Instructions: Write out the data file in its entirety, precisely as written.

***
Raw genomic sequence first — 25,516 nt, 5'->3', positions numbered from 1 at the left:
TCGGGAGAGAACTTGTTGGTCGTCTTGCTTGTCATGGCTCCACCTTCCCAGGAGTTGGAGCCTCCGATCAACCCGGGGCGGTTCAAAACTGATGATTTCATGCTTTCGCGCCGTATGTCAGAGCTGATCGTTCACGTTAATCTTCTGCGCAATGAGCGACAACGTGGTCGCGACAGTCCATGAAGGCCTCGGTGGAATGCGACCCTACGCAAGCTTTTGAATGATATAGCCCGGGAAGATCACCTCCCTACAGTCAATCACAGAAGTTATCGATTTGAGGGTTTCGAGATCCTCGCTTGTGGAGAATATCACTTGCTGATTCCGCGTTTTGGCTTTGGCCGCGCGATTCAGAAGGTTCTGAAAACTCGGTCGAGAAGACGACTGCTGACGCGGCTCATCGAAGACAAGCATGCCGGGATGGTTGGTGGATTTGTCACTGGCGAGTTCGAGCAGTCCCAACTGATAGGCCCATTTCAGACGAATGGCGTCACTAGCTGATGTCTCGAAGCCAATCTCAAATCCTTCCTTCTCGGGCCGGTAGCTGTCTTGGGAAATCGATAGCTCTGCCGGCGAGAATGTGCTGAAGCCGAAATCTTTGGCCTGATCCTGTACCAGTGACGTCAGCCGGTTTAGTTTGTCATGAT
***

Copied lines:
Raw genomic sequence first — 25,516 nt, 5'->3', positions numbered from 1 at the left:
TCGGGAGAGAACTTGTTGGTCGTCTTGCTTGTCATGGCTCCACCTTCCCAGGAGTTGGAGCCTCCGATCAACCCGGGGCGGTTCAAAACTGATGATTTCATGCTTTCGCGCCGTATGTCAGAGCTGATCGTTCACGTTAATCTTCTGCGCAATGAGCGACAACGTGGTCGCGACAGTCCATGAAGGCCTCGGTGGAATGCGACCCTACGCAAGCTTTTGAATGATATAGCCCGGGAAGATCACCTCCCTACAGTCAATCACAGAAGTTATCGATTTGAGGGTTTCGAGATCCTCGCTTGTGGAGAATATCACTTGCTGATTCCGCGTTTTGGCTTTGGCCGCGCGATTCAGAAGGTTCTGAAAACTCGGTCGAGAAGACGACTGCTGACGCGGCTCATCGAAGACAAGCATGCCGGGATGGTTGGTGGATTTGTCACTGGCGAGTTCGAGCAGTCCCAACTGATAGGCCCATTTCAGACGAATGGCGTCACTAGCTGATGTCTCGAAGCCAATCTCAAATCCTTCCTTCTCGGGCCGGTAGCTGTCTTGGGAAATCGATAGCTCTGCCGGCGAGAATGTGCTGAAGCCGAAATCTTTGGCCTGATCCTGTACCAGTGACGTCAGCCGGTTTAGTTTGTCATGAT